The data that support the findings of this study are available on request from the corresponding author. The data are not publicly available due to information that could compromise the privacy of research participants.

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Acknowledgements

We are indebted to Caroline Grogan, a native Australian and a Phd candidate at Queensland University of Technology, Brisbane Australia for her English language editing and valuable review on this paper. Special thanks to Shukrat Khan, Shahida Muzaffar, Tooba Naseem, and Rutaba Khan for their participation in the process of data collection.

Funding

This study was funded by the FHS Research Committee, Aga Khan University, Pakistan [Grant Number PF99/0417)]. The content is solely the authors' responsibility, and the funder had no role in study design, data collection, analysis, decision to publish, or preparation of the manuscript. The content is exclusively the author's accountability and does not signify the authorized views of the funding organization.

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Conception or design of the work: MPL, NA, AK; Conceptual and technical guidance: MMK, SIA; Funding acquisition: MPL; Data collection and supervision: MPL, AA, SF; Data analysis and interpretation: MPL, GP, SMS, SIA; Drafting the article: GP, SMS; Critical revision of the article: MPL, AA, NA, SF; Final approval of the version to be published: MPL, GP, SMS, AA, SF, NA, MMK, SIA. All authors read and approved the final manuscript.

Corresponding author

Correspondence to Maryam Pyar Ali Lakhdir.

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Ethics approval and consent to participate

Ethical approval was taken from The Aga Khan University Ethical Review Committee (4816-CHS-ERC-17). All procedures performed in studies involving human participants were in accordance with the ethical standards of the institutional committee.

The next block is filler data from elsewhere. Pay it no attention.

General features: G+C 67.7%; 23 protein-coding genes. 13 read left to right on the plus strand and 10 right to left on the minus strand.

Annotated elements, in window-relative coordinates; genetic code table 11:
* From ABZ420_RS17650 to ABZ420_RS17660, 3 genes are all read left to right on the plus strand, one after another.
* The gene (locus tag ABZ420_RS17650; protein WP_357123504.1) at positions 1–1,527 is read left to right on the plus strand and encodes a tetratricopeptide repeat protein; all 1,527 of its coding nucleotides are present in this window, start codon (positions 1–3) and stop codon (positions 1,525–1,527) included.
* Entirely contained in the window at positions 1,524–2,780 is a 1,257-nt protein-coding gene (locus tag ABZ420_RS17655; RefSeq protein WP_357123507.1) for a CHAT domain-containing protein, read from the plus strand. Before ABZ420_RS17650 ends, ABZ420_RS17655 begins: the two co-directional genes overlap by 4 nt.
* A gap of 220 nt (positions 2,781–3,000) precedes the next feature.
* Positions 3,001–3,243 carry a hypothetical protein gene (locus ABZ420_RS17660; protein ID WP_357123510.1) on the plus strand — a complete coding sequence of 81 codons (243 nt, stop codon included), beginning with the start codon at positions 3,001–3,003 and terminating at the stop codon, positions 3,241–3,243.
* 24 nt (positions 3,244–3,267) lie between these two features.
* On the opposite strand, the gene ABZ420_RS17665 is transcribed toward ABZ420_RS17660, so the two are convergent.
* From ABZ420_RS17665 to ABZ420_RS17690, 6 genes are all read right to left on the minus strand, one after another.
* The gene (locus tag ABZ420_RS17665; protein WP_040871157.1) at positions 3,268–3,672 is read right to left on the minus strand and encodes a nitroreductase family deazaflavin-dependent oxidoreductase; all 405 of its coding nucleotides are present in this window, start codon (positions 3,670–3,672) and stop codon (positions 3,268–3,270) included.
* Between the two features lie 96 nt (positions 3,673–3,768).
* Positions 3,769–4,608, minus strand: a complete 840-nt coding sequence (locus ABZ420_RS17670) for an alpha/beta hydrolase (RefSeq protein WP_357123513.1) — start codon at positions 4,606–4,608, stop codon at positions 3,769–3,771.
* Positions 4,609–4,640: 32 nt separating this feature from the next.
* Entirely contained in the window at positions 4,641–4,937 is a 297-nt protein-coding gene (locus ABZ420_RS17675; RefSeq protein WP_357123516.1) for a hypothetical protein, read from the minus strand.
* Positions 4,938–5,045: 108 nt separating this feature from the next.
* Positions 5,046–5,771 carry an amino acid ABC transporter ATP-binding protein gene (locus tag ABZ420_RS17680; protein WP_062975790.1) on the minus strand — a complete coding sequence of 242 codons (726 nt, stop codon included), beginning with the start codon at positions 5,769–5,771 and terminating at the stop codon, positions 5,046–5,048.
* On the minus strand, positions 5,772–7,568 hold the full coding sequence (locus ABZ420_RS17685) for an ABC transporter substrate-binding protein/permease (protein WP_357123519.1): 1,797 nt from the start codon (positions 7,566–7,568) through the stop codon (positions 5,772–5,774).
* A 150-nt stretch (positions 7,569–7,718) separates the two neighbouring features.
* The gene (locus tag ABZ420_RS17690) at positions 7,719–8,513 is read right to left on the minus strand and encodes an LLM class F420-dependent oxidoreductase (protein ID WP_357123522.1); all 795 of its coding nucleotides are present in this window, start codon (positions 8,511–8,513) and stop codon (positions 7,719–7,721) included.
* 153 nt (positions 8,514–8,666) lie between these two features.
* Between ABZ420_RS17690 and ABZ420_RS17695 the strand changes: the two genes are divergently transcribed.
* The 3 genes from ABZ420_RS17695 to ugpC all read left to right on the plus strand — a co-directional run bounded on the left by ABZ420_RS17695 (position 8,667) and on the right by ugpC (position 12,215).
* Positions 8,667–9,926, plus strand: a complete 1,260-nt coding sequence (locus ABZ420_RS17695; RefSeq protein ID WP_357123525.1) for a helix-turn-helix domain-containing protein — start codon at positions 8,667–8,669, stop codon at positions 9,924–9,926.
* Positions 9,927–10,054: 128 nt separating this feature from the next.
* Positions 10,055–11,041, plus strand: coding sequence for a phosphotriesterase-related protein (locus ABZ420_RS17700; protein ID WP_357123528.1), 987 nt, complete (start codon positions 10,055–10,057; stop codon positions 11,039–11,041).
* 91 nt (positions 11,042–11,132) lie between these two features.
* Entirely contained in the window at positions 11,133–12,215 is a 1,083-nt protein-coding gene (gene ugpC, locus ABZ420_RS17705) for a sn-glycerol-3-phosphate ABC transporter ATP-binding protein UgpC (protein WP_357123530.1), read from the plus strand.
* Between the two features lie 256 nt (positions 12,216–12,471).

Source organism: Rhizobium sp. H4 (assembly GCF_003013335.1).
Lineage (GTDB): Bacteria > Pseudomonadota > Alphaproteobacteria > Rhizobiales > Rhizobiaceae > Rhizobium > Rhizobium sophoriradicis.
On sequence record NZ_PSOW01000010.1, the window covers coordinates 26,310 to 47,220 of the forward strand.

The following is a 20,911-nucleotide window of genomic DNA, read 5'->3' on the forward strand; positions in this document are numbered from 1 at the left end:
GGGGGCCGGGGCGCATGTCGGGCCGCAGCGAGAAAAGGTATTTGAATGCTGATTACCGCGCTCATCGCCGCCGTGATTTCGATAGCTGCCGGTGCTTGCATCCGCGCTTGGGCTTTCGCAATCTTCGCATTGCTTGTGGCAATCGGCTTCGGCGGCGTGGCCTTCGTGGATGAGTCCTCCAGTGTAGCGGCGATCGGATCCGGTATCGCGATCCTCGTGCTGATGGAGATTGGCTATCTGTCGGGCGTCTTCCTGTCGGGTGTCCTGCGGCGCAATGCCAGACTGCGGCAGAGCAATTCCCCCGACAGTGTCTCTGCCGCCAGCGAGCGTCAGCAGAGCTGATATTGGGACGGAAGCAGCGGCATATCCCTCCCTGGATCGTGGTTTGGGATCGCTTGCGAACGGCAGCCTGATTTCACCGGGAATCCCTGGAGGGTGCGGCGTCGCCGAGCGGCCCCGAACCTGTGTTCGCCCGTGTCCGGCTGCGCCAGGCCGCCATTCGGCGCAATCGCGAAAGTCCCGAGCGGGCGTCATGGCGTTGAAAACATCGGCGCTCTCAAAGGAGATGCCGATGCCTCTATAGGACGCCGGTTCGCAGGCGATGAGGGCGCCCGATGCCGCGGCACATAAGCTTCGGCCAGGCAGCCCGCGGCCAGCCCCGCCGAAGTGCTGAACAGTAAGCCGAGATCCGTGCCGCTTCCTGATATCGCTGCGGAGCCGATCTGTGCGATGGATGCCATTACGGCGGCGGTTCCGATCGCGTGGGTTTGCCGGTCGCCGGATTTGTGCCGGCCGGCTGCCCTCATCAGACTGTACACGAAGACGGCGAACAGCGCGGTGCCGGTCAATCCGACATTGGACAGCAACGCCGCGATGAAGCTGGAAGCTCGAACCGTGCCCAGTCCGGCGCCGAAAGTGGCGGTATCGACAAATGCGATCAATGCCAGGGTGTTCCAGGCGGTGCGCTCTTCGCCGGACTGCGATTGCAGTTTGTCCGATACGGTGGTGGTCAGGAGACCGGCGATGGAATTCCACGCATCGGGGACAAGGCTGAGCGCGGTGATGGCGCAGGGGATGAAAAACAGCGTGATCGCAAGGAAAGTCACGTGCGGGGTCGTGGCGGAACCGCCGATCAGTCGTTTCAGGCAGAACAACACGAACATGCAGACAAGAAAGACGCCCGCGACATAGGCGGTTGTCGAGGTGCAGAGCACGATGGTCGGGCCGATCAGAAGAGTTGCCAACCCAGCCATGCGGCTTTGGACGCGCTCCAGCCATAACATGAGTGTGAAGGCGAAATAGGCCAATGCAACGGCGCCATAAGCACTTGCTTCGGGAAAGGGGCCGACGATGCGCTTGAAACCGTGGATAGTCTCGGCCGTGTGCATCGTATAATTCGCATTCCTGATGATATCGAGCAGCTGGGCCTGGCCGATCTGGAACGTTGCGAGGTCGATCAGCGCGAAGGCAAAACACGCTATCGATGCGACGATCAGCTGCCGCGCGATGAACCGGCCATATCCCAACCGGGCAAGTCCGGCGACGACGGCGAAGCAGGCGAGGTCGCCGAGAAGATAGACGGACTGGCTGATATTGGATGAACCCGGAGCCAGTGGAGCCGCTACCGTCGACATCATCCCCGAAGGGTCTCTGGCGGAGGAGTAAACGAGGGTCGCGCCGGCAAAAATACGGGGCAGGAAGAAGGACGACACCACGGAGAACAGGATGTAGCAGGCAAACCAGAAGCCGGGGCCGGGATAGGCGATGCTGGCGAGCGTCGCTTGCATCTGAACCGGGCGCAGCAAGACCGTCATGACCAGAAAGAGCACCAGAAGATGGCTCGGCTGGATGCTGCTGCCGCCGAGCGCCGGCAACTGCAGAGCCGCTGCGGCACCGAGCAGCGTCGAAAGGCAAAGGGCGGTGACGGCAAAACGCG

Informed consent

Before data collection, the parents of all adolescents wishing to participate were asked to sign a written form of consent for their children to be included. The children of non-consenting parents did not participate in data collection. Informed assent was also obtained from all individual participants under 18 years included in the study.

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The author's consent for publication of this paper. All authors have read and approved the final manuscript. This manuscript has not been published and is not under consideration for publication elsewhere.

Competing interests

The authors declare that they have nso competing interests. The authors report no competing interests.

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Lakhdir, M.P.A., Peerwani, G., Soomar, S.M. et al. Longitudinal association between parental-to-child-Maltreatment and self-reported Generalized Anxiety Disorder symptoms in Pakistani Adolescents. Child Adolesc Psychiatry Ment Health 15, 36 (2021). https://doi.org/10.1186/s13034-021-00387-1

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Keywords

  • Child maltreatment
  • Generalized anxiety disorder symptoms
  • Adolescents
  • Pakistan
  • Prospective cohort